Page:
For Brammo the end result is a super-efficient production and assembly solution, that not only reduces overall costs, but also allows the Ashland company to go global without the tens, if not hundreds, of millions of dollars it would have taken to do it alone.

In all the move is a pretty savvy one, as it allows the small Oregonian company to focus on its core competencies of researching and developing new products at its Ashland headquarters, while handing off complicated and sophisticated production issues to Flextronics, whose complimentary skill sets can successfully handle Brammo’s production needs.

Source: Brammo

  • Nice write up, Jensen. Now that they have the acquisition and assembly taken care of, they just need to a little extra help on distribution. Hmmm.

  • Thanks Harry. From what Craig tells me, Brammo will be looking for a dealer presence going forward, along with the Best Buy distribution plan.

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  • ML

    Are they still shooting for the $10K range? Will it come in different models?

  • Yes, ML, the Empulse 6.0 is still listed for $9995 on the pre-order. And yes, 3 different models, based on battery capacity – 6.0 – avg. 60 mile range, 8.0 – 80 miles, and 10.0 – 100 miles.

  • Steveo

    Just a thought because I am not an electrical engineer, but because most riders are fair weather only, could any weight be given to adding small solar panels to fenders and fairings to regenerate battery life either while parked or continuous giving the bike a recharge without necesitating a plug?

    I know the efficency and weight suck especially with high voltage current but it would decrease one problem of being stranded even if it did take 8 hrs to recharge?

  • @Steveo – it would take a solar panel the size of a carport roof to recharge the battery of even the Empulse 6.0 in 8 hours. Solar PV technology is improving, along with battery energy density, but we still have a ways to go to achieve the kind of performance you envision.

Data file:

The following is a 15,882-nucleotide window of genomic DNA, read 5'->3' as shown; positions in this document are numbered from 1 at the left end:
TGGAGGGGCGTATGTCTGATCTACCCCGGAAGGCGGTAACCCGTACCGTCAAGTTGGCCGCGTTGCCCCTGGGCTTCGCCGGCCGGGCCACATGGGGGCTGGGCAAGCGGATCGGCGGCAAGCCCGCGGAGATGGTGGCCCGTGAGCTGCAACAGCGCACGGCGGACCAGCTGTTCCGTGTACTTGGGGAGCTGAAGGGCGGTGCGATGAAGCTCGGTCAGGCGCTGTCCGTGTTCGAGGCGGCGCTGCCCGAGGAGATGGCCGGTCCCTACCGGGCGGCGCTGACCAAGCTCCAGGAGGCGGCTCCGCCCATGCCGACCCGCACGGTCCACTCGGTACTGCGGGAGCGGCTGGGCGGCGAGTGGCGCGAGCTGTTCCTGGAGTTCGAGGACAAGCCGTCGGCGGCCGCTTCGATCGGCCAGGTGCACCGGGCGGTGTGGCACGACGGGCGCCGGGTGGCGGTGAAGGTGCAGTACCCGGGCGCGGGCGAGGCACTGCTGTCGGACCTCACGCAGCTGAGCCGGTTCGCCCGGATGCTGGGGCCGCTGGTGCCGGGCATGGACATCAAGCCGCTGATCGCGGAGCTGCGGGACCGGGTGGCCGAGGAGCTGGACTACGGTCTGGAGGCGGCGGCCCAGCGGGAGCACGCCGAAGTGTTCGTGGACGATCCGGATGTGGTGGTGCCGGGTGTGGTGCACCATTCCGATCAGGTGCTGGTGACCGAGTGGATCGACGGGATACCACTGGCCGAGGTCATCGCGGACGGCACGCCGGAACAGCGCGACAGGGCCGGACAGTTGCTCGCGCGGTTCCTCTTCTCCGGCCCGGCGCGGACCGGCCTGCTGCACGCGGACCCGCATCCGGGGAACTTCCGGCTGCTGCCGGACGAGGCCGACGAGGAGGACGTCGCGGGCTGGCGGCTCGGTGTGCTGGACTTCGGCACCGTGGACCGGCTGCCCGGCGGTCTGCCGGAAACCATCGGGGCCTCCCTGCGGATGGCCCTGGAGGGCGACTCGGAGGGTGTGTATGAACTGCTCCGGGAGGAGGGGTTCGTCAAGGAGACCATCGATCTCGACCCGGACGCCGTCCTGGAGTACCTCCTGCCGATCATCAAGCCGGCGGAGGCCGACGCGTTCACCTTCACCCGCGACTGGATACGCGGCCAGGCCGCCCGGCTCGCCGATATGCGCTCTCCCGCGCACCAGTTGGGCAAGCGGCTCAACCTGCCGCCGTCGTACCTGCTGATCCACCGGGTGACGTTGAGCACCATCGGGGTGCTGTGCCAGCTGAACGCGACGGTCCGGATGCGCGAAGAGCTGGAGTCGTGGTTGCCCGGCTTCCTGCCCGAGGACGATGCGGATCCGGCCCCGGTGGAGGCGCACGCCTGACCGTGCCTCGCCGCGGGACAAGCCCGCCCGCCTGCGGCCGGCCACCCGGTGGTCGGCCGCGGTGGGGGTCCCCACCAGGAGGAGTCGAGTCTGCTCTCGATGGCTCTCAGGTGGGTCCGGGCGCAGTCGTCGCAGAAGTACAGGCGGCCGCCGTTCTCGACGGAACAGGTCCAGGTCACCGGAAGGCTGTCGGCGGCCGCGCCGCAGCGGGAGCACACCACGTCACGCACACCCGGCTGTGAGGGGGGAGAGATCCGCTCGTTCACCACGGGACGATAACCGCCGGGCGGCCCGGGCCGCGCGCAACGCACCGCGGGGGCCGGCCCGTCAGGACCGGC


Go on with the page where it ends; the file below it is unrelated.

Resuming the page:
• Steveo

    i realize the tech was probably not there yet. but with time comes innovations same with battery density, efficiency = weight.

    In all honesty I am considering a Brammo I have a 8 Mile commute, I ride an SV, I could track the SV, and get a brammo take the tax credit get a new bike and ride that and be pretty happy. I am not an early innovator in marketing terms, i am more of a see some results then buy. *especially being a gas engine mechanic*

  • I’ve got a 20+ mile round-trip commute and my Enertia handles it easily, with no mid-day charging at work. Depending on which state you live in, you may have more incentives available to you than just the Federal tax credit.

  • Hey Steveo you can offset the Empulse’s electricity consumption quite economically with solar panels! (Not on the bike itself though) I did a whole blog entry on the subject and even put together a calculator that shows you how many panels you will need based on several variables such as monthly commute. Take a look:

    Offsetting gas costs with solar electricity helps pay for the solar investment in no time! Like 3-4 years!